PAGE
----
A child who has just been born does not immediately adapt to a new world for him. Just a few days ago, he was absolutely protected from all external influences. Nature has prudently endowed him with structural features that allow him to move more or less freely from an enclosed space into the big world. For life outside the mother's womb, these features are not very convenient, but the baby does not part with them immediately. Therefore, you need to take it carefully, observing some rules.
The baby of the first month of life cannot yet hold his head. His neck and shoulder muscles are weak. Therefore, do not allow your head to dangle or topple over. Otherwise, the child could be seriously injured. If you need to take the baby out of the crib, where he is lying on his back, place one hand under his head, grabbing the neck and shoulders. Move the other hand under the ass, and so that the lower back is on your palm. Lift the baby gently. Your movements should be calm and fluid, but at the same time confident. It is impossible to jerk the newborn sharply.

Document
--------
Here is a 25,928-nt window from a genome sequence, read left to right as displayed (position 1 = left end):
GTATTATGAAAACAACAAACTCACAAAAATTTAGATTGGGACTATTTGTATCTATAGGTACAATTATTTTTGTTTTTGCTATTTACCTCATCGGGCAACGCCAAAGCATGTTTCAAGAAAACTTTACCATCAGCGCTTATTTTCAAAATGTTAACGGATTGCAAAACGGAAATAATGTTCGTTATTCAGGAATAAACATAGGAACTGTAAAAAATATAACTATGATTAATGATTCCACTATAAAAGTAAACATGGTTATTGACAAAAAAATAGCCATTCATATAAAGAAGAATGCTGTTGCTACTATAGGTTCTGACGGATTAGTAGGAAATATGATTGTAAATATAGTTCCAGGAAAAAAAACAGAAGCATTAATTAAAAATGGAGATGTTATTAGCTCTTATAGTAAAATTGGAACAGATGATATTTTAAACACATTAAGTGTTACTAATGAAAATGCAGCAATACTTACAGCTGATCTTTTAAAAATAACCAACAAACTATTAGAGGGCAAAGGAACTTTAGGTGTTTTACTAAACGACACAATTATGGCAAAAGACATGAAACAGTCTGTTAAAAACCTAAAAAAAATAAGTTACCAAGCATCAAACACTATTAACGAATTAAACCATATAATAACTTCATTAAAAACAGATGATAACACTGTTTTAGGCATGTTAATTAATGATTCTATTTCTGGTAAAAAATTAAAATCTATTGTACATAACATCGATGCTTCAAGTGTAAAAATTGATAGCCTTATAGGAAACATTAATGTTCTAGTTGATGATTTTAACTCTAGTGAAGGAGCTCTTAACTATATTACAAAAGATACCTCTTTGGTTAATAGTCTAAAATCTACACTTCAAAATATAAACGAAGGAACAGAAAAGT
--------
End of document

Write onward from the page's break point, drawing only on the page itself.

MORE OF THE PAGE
Many young dads are looking forward to the moment when it will be possible to throw up the baby, circle him, holding hands, etc. With this, you will have to wait until the child gets a little stronger. Do not take a newborn by the handles. His joints are still not strong enough, you can inadvertently dislocate an elbow or even a shoulder. Throwing is also not recommended until the neck muscles are sufficiently strong. By the way, by the time the child learns to hold his head, he will already be able to enjoy the fact that he is pushed and thrown.
If you need to hold your baby face down (for example, while washing under the tap), place him in your arm. The head should be at the bend of your left elbow (or right if you are left-handed). Use your other hand to wash your baby.
Some babies like to be carried face down. In this case, the head, in the same way as when washing, lies on the bend of the elbow of the right or left hand. Your baby's belly and breast are on your forearm. Use the hand to hold the baby by the back, closer to the lower back. Pass your other hand between the legs and hold the newborn by the tummy.
In the early days, try to avoid holding your baby upright. But sometimes it is necessary. In this case, support your head, back and shoulders with one hand, and your butt and lower back with the other. Don't squeeze your chest. Keep the baby facing you or with the back of your head, but never sideways. Refrain from placing the baby on your forearm with the torso turned to the side. The bones of a newborn are still soft, and if the body is constantly put in the wrong position, they can bend.